Pittsburgh, PA – We are on the road! As we spend some much needed Q.T. with our family in Ohio… our road trip isn’t a break from our regular adventures, rather an instigator for all sorts of new trouble!
And so we find ourselves somewhere incredible: The Carnegie Museum of Natural History in Pittsburgh, PA.
And let’s just get a couple of things straight right out of the gate.
I don’t know how. And I don’t know why. But if you had asked me about the top five cities I’d like to visit in America… well, I have to admit that Pittsburgh would not have been on the list. And, now that I know what I know, that omission would have been a HUGE, GINORMOUS mistake! Because, Pittsburgh is awesome. Especially if you have children. Let this be law.
They city is easy to drive. The people are friendly and helpful. And this city is packed with incredible and educational attractions for your kiddos.
Our latest adventure is but a sampling!
The dinosaur exhibit took our breath away. These fossil specimens are spectacular. And the museum displays them beautifully in their richly detailed habitats.
We were totally sucked into the land that time forgot. The museum uses touch screen displays and movies to bring these bones to life offering narratives, factoids and even questions that will not only blow your 3-year-old’s mind but yours too.
But there is something else that makes this museum truly special. They offer a unique approach in engaging your children. Once past the dinosaur hall, you enter a giant space that has learning nooks everywhere. But these are not displays for passive onlookers.
They have about 40 huge tackle/tool boxes. On each one is a painted animal. We chose the bobcat.
Inside was a real bobcat skull and a book about bobcats. In the raccoon box is a raccoon skin, etc. These boxes are stacked on shelves that border a large carpet flanked with benches. Child after child explored box after box. Quietly. Independently with parents looking on nearby. It was the kind of child driven exploration that is hard to find and create and yet magical when it happens.
I have to say this is really inspiring me to present some of the elements of our adventures in different ways.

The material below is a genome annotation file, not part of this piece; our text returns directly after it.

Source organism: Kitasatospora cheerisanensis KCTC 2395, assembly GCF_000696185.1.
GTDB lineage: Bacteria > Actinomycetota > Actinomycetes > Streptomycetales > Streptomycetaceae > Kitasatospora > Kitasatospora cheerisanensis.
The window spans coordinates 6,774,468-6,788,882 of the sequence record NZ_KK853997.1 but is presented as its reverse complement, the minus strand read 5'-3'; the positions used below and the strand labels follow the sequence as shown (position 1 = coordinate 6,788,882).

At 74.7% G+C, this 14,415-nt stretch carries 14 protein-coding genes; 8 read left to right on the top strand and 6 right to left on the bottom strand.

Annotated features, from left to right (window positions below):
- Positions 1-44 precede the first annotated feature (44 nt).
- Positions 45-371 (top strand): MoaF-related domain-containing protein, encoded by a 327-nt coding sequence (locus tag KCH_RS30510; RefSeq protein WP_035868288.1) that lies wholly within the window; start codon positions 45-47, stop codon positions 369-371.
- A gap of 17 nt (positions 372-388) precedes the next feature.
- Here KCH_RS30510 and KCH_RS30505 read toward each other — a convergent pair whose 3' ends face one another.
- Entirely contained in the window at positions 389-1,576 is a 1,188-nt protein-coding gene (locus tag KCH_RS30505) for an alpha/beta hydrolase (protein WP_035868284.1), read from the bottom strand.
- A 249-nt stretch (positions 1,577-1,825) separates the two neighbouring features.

A darkened hallway stocked with flashlights offers your explorer a chance to shine those bright lights into about a dozen dark windows filled with incredible habitats and ‘wild’ animals. This meant my little man had to find our for himself what was hidden in the display cases by using his flashlight and going on a scavenger hunt of sorts. VERY SMART IDEA!
That these exhibits are so interestingly (and in some cases simply) put together is no accident. It was put together through a collaboration of industrial design students, scientists, naturalists, and educators. Love it!
And, for one little explorer, the jewel in the Carnegie crown is this… a dinosaur dig.
Explorers are given a chisel, a brush, and safety goggles. They are taught true excavation techniques (scraping, no tapping or hammering) and set to work uncovering the bones of an Allosaurus. The model dinosaur bones are buried in a sand/wax mixture that forces the youngsters to focus and work hard, but with steady results. Brilliant.
Here’s a money-saving tip. If you are a Bank of America customer, the first weekend of every month, you can visit the museum for free. Tickets will also get you into the art museum. That said, we only made it through the first of three floors. Lots more exploring to do and luckily, I have just the right pal to show me the way!
More to come!
- Fine Motor Skills
- Independent learning
- Science, history exploration
- Exploring the world they live in
- Vocabulary, Language
P.S. Want to know how you can make this explorer vest for your little one, check out this post!